The Carrie Diaries is the prequel to Sex in the City, both books written by Candace Bushnell. Carrie Bradshaw is a 17-year-old girl from the 1980s who lives with her widowed father who is a lawyer, and her two sisters and who aspires to greater things. Living in a small town, she soon realizes that she is meant to do greater things and that she will not achieve her dreams of becoming a successful writer in the suburbs. Despite her father's reluctance to let Carrie pursue her dreams to study Journalism, she applies to a summer writing program in New York but doesn't get in. She also applies to Brown to satisfy his father's goals for her and in order to have a plan B should things not work out as planned. But her failed acceptance does not discourage her: she will become a writer no matter what.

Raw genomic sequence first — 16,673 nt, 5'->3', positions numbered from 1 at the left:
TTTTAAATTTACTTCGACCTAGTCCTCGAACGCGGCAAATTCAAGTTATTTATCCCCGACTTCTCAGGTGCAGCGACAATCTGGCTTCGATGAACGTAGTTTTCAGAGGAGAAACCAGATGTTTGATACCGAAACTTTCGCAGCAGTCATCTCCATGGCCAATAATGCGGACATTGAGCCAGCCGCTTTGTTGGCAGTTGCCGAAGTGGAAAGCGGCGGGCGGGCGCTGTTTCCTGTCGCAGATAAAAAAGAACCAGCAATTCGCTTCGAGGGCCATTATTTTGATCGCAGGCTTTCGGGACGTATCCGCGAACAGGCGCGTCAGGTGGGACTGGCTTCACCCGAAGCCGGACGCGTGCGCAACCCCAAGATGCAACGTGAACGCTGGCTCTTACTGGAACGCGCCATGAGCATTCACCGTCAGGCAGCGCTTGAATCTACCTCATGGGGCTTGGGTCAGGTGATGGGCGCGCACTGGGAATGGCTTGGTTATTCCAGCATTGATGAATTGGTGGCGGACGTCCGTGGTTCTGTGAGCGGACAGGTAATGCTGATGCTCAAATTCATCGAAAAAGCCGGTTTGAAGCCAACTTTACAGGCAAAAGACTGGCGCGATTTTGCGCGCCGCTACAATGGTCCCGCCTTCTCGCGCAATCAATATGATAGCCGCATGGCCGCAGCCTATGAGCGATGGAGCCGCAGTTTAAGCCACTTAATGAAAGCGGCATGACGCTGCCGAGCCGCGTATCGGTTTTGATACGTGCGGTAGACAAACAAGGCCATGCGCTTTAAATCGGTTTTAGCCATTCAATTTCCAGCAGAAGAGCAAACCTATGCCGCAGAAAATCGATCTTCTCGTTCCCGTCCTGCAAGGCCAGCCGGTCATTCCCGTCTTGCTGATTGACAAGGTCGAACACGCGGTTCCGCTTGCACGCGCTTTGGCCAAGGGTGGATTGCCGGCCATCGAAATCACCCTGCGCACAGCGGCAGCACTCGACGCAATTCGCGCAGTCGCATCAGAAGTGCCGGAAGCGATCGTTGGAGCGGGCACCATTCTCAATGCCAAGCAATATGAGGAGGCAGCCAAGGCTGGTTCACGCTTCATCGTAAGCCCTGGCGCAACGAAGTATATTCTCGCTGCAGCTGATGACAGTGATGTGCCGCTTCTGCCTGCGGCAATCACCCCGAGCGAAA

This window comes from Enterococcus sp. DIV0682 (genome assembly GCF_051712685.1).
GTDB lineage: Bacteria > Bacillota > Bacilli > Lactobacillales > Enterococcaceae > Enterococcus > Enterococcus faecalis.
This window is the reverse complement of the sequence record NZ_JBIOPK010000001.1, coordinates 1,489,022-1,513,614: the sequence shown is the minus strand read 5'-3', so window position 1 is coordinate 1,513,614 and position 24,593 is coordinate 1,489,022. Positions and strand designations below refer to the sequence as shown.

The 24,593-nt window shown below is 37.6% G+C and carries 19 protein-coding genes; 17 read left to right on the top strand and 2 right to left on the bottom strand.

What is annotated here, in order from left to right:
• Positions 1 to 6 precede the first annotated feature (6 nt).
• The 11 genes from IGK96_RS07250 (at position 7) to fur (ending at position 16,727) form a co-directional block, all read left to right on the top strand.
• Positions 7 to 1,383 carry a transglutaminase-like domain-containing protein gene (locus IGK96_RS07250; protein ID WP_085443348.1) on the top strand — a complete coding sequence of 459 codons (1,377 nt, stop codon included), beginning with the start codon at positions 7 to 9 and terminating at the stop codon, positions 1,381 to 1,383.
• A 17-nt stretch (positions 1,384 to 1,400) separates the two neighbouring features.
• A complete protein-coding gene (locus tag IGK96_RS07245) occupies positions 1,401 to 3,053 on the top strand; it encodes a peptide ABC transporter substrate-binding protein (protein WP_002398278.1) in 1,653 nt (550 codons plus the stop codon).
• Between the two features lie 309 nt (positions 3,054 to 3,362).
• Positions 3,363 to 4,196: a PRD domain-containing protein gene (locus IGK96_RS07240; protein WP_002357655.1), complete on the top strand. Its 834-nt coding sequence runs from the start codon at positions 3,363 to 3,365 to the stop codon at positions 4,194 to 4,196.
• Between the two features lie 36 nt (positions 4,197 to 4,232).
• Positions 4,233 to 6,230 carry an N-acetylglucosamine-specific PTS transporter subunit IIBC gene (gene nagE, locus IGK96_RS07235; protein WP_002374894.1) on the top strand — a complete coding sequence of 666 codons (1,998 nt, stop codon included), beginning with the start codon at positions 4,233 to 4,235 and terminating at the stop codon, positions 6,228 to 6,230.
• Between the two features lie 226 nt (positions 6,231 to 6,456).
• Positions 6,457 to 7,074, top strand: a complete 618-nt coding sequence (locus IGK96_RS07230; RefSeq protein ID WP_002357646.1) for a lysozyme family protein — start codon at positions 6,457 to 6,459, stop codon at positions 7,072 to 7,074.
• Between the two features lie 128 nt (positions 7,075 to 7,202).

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In addition to stressing about her future, Carrie stresses over the fact that she is the only one in her group of friends who seemingly still hasn't lost her virginity and she wonders whether she will lose it before heading off upon graduation from high school. Carrie meets a new boy at her school, Sebastian - a handsome young man who is incredibly popular with the ladies. Carrie falls in love with him and he also shows interest in her. He eventually asks her out and they become a couple. At the same time, having been to an interview at Brown in New York, following her application, Carrie met a student named George who also showed great interest in her. They remain in touch, become close friends and she starts to like him as well. The fact that he is also willing to help Carrie get into a writing program makes her like him even more. She nevertheless stays with Sebastian but their relationship weakens until Carrie learns that her best friend Lali has been dating Sebastian for a while. Carrie then refuses to stay friends with both Lali and Sebastian and become good friend with a girl who had previously been Carrie's competition for Sebastian's heart: Donna LaDonna. Carrie learns that she got into Brown and into her writing program as well - in which she got in upon reapplying. Carrie is now ready to leave her past behind and move to New York - even though she hasn't lost her virginity - and her new friend Donna tells Carrie that her cousin lives there and that she should meet her upon her arrival. When in New York, Carrie calls Donna's cousin and her name turns out to be Samantha Jones, who is going to become one of her greatest friends.